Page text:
Douglas, China Agree on Jet Co-Production : 1st Time Foreign Nation to Produce U.S. Jetliner
Culminating six years of negotiations, McDonnell Douglas said Friday that it had reached a final agreement for China to buy and co-produce 26 MD-80 jetliners--the first time, it said, that a foreign country will provide the final assembly of a U.S. jetliner.
The deal announced Friday involved one more plane than had been specified in January when the St. Louis-based company had said that it had reached a tentative agreement for China to co-produce 25 of the aircraft.
McDonnell Douglas declined to disclose the value of the order, but the MD-80 normally sells for $25 million, so the deal would be worth about $650 million.
The first of the 147-passenger, twin-engined jets will be built and assembled at McDonnell Douglas’ Long Beach facility for delivery later this year to the General Administration of Civil Aviation of China.
Begin Service in 1987
The other 25 jets will be partially assembled in Long Beach and shipped to Shanghai for completion, beginning next January. Delivery of the aircraft will continue into 1991.
The aircraft are scheduled to begin service on China’s domestic and international routes in 1987.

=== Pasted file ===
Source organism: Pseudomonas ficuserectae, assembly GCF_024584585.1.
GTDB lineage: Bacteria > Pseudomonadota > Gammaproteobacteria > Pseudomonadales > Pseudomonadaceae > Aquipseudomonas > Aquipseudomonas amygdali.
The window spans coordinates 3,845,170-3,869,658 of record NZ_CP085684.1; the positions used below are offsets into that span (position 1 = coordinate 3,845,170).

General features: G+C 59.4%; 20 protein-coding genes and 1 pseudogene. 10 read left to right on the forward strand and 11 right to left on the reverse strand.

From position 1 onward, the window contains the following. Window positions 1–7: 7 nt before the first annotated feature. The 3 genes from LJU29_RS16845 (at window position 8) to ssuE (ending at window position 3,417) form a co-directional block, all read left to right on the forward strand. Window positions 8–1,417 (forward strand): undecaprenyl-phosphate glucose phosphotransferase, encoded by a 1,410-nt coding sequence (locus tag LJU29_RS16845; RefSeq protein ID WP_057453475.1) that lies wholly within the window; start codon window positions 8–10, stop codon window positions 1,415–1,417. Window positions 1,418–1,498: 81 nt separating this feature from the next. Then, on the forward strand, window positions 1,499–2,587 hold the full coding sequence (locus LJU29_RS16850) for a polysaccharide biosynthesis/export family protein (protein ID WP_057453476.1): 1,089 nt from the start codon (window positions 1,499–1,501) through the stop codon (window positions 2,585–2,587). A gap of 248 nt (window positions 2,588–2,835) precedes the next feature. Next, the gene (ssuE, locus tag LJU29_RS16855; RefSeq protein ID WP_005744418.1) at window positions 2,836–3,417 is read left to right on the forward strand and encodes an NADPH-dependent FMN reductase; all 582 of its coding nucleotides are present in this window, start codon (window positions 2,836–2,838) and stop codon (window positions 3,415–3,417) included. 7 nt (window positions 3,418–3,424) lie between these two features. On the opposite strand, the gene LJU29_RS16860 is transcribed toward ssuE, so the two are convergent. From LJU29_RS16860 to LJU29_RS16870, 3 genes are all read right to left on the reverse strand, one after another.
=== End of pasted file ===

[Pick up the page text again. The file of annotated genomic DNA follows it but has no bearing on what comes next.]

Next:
A McDonnell Douglas spokesman in Long Beach said the company, its subcontractors and major component suppliers “will continue to have substantial majority of the work value on the airplanes.”
Asked if China’s order will mean more jobs, he said: “This, along with other orders, will contribute to hiring in some cases, and it certainly will help sustain the employment level.”
In addition, 50 Douglas employees will be transfered to Shanghai, he said.
A joint management committee of Douglas and Shanghai Aviation Industrial Corp. executives will oversee the licensed production arrangement.
McDonnell Douglas will provide tooling, instructions and documentation to get the Shanghai assembly line started.
Since 1979, the Chinese plant has built landing gear doors for MD-80s assembled in Long Beach.